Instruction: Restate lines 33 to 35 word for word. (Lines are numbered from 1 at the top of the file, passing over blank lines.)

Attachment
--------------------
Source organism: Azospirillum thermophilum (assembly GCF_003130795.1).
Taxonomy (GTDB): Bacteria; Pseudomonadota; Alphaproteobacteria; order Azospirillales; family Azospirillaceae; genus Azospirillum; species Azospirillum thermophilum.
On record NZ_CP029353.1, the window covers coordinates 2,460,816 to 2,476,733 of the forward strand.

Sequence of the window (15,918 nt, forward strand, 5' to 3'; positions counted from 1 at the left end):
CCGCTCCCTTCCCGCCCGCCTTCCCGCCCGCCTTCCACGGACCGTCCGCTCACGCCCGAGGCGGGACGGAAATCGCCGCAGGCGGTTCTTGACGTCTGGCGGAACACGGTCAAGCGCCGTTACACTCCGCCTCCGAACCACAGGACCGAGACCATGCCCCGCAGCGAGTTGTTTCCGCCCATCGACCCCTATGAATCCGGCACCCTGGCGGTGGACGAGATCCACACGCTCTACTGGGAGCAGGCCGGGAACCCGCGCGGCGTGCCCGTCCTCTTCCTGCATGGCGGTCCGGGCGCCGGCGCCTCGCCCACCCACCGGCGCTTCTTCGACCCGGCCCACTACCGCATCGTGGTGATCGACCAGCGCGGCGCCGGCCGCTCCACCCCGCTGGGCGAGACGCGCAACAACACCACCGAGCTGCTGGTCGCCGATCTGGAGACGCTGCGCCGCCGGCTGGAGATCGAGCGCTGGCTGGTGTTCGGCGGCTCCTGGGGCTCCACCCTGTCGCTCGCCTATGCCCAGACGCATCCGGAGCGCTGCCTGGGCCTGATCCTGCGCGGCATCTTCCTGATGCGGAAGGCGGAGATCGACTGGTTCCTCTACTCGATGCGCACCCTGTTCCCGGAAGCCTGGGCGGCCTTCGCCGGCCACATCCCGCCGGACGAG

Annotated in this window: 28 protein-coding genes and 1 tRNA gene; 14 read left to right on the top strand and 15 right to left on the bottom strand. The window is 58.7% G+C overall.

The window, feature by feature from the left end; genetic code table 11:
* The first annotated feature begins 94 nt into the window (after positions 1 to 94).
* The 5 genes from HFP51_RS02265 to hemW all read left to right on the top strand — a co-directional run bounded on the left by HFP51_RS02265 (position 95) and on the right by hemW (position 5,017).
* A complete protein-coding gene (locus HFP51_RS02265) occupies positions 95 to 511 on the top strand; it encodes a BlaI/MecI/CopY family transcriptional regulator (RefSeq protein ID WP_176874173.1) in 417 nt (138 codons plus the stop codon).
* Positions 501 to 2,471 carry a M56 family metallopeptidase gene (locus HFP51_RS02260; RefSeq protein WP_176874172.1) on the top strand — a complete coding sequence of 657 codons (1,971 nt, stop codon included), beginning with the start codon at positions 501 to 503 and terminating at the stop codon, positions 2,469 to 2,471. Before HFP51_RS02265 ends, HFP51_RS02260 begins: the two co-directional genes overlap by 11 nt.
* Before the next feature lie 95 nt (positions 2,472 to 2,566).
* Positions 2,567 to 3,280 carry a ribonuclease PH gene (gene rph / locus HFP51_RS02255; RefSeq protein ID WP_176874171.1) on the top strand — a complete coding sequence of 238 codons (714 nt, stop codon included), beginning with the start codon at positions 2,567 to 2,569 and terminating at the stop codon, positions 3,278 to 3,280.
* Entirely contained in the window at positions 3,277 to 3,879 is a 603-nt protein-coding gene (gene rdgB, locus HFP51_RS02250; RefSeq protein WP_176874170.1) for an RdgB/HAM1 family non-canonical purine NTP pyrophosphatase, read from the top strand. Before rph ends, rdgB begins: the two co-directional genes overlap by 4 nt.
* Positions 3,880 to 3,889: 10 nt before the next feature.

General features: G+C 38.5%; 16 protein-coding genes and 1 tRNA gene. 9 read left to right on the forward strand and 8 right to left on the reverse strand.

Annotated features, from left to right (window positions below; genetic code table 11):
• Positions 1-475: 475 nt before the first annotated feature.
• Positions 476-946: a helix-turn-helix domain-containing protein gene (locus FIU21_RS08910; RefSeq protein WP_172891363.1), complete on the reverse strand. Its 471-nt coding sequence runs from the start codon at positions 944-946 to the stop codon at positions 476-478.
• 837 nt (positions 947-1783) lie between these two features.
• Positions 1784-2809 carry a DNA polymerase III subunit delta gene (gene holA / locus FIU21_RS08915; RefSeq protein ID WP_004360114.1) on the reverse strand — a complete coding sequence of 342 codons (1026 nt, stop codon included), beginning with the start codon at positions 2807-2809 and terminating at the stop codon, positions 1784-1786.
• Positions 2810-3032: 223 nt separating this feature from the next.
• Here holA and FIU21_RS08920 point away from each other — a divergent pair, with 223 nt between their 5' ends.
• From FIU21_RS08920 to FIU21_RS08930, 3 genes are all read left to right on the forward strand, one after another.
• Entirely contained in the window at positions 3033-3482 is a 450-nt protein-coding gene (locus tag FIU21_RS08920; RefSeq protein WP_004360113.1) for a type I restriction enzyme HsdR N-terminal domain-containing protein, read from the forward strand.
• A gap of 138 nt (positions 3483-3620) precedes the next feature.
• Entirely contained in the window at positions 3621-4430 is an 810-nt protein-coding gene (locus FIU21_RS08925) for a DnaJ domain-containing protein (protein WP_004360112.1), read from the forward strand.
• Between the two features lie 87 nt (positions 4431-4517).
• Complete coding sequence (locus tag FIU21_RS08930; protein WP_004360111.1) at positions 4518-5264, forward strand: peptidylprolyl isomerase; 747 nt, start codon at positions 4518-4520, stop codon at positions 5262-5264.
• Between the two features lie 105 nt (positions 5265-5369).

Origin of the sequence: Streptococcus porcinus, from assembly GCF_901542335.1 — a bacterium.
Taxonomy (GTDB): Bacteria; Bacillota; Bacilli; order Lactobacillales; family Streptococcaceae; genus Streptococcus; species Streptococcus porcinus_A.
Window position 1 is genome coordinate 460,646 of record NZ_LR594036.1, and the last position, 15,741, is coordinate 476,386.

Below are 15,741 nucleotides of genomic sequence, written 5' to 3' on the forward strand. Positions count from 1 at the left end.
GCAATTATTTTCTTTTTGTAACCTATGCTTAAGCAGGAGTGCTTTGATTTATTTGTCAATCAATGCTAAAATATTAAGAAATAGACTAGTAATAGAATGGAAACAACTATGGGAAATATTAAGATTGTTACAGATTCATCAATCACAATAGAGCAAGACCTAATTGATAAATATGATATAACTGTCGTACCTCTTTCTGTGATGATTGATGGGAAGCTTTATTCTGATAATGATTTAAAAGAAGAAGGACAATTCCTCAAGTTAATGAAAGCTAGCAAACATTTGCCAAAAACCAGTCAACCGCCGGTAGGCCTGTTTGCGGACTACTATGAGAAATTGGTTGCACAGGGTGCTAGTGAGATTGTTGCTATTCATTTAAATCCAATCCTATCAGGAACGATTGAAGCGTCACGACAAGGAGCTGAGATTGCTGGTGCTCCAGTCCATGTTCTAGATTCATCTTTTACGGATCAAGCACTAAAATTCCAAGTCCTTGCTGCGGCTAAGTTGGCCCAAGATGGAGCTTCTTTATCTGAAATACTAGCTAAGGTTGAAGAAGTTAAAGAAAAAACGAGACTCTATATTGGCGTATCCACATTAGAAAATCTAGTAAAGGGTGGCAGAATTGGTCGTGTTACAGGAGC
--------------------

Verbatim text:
Window position 1 is genome coordinate 460,646 of record NZ_LR594036.1, and the last position, 15,741, is coordinate 476,386.

Below are 15,741 nucleotides of genomic sequence, written 5' to 3' on the forward strand. Positions count from 1 at the left end.
GCAATTATTTTCTTTTTGTAACCTATGCTTAAGCAGGAGTGCTTTGATTTATTTGTCAATCAATGCTAAAATATTAAGAAATAGACTAGTAATAGAATGGAAACAACTATGGGAAATATTAAGATTGTTACAGATTCATCAATCACAATAGAGCAAGACCTAATTGATAAATATGATATAACTGTCGTACCTCTTTCTGTGATGATTGATGGGAAGCTTTATTCTGATAATGATTTAAAAGAAGAAGGACAATTCCTCAAGTTAATGAAAGCTAGCAAACATTTGCCAAAAACCAGTCAACCGCCGGTAGGCCTGTTTGCGGACTACTATGAGAAATTGGTTGCACAGGGTGCTAGTGAGATTGTTGCTATTCATTTAAATCCAATCCTATCAGGAACGATTGAAGCGTCACGACAAGGAGCTGAGATTGCTGGTGCTCCAGTCCATGTTCTAGATTCATCTTTTACGGATCAAGCACTAAAATTCCAAGTCCTTGCTGCGGCTAAGTTGGCCCAAGATGGAGCTTCTTTATCTGAAATACTAGCTAAGGTTGAAGAAGTTAAAGAAAAAACGAGACTCTATATTGGCGTATCCACATTAGAAAATCTAGTAAAGGGTGGCAGAATTGGTCGTGTTACAGGAGC